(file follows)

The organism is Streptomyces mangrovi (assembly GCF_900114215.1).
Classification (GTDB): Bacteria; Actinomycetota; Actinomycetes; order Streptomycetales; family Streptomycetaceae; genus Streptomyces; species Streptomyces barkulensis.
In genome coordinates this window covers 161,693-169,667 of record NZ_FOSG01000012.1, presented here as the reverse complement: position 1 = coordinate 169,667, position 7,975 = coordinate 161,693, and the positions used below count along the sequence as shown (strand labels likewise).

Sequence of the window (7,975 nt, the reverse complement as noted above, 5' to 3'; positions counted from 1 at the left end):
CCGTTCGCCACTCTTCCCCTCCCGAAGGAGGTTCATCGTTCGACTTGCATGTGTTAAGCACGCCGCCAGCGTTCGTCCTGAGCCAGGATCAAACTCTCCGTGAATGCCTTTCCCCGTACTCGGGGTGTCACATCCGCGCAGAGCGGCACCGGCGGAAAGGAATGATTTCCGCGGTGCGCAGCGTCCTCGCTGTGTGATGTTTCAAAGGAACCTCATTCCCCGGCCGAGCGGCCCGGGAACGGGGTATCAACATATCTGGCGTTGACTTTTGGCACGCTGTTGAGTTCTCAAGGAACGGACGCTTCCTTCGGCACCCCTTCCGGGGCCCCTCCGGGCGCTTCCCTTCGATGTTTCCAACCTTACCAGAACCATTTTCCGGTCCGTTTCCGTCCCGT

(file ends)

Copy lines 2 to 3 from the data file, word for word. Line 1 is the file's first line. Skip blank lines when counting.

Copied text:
Classification (GTDB): Bacteria; Actinomycetota; Actinomycetes; order Streptomycetales; family Streptomycetaceae; genus Streptomyces; species Streptomyces barkulensis.
In genome coordinates this window covers 161,693-169,667 of record NZ_FOSG01000012.1, presented here as the reverse complement: position 1 = coordinate 169,667, position 7,975 = coordinate 161,693, and the positions used below count along the sequence as shown (strand labels likewise).